Virginia Hamilton | Critical Essay by Ethel L. Heins

This literature criticism consists of approximately 2 pages of analysis & critique of Virginia Hamilton.
This section contains 507 words
(approx. 2 pages at 300 words per page)
Buy the Critical Essay by Ethel L. Heins

Critical Essay by Ethel L. Heins

Few writers of fiction for young people are as daring, inventive, and challenging to read—or to review—as Virgina Hamilton. Frankly making demands on her readers, she nevertheless expresses herself in a style essentially simple and concise—though often given to outbursts of intense feeling. And meeting those demands, the reader not only forgives but learns to enjoy her small lapses into obscurity, which a less subtle writer would find intolerable.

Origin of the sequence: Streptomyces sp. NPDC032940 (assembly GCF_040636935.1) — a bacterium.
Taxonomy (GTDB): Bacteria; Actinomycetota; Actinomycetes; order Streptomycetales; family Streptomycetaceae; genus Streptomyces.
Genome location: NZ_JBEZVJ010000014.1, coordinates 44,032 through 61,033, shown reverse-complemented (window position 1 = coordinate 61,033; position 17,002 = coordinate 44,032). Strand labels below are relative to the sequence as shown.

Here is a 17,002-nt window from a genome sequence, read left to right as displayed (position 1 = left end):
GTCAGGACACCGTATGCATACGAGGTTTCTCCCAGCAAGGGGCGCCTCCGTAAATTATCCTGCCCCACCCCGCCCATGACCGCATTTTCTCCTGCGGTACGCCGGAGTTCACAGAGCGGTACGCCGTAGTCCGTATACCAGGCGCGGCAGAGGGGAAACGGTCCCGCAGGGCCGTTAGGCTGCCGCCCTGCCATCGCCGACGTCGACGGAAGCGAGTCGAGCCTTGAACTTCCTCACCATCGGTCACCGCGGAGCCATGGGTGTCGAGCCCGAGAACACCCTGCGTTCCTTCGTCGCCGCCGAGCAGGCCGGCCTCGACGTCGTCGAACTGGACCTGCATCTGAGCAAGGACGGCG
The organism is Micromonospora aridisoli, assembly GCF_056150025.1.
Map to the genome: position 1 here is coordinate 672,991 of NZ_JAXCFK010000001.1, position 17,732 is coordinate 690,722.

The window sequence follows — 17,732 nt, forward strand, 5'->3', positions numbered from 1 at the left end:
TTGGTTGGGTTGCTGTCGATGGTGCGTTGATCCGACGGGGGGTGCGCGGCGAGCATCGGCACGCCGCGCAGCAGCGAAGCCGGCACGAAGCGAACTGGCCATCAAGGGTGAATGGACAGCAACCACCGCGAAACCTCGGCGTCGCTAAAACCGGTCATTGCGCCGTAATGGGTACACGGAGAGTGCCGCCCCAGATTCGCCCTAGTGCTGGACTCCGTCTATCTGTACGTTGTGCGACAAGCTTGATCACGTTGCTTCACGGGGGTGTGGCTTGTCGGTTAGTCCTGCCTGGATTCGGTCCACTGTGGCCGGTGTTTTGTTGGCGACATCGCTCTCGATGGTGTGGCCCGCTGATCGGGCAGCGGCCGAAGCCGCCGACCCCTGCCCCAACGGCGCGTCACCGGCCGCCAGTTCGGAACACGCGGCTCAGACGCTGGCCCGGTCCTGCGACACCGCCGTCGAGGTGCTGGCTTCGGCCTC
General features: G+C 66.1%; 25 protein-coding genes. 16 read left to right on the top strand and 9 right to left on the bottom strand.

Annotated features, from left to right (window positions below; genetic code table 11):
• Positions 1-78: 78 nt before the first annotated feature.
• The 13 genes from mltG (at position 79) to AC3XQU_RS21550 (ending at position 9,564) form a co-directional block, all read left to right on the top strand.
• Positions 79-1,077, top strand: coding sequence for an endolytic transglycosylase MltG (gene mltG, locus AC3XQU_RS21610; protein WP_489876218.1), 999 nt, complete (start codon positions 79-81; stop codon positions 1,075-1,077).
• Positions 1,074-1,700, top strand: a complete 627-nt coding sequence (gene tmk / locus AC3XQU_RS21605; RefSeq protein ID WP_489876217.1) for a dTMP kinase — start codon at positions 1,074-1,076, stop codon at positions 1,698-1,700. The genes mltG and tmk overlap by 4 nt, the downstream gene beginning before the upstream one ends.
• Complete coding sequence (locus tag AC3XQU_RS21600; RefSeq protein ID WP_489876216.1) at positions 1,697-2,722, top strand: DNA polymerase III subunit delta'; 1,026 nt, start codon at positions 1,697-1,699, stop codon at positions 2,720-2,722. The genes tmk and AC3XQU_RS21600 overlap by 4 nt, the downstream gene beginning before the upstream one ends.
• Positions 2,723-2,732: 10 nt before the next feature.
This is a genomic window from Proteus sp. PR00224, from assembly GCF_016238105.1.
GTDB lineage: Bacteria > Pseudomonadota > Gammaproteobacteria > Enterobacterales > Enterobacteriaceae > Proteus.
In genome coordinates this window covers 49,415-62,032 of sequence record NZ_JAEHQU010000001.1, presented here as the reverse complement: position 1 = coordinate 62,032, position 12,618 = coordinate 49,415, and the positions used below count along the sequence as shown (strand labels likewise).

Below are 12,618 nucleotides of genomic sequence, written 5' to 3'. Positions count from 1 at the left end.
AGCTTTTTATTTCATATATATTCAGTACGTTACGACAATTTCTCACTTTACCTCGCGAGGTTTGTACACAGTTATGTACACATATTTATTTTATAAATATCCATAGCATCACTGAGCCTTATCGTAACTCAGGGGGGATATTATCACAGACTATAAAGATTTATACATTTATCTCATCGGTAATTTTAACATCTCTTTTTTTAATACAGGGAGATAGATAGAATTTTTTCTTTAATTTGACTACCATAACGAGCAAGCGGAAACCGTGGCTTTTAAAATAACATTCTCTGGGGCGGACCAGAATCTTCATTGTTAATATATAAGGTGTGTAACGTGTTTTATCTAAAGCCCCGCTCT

Not quite fifteen, Tree (short for Teresa) [the protagonist in Sweet Whispers, Brother Rush] was bright and self-reliant; every day she came home from school promptly, her whole existence centered on looking after Dab, her retarded older brother, whom she adored. Ever since she could remember, they had had no father and were mysteriously devoid of other relatives—except for their mother...

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This section contains 507 words
(approx. 2 pages at 300 words per page)
Buy the Critical Essay by Ethel L. Heins
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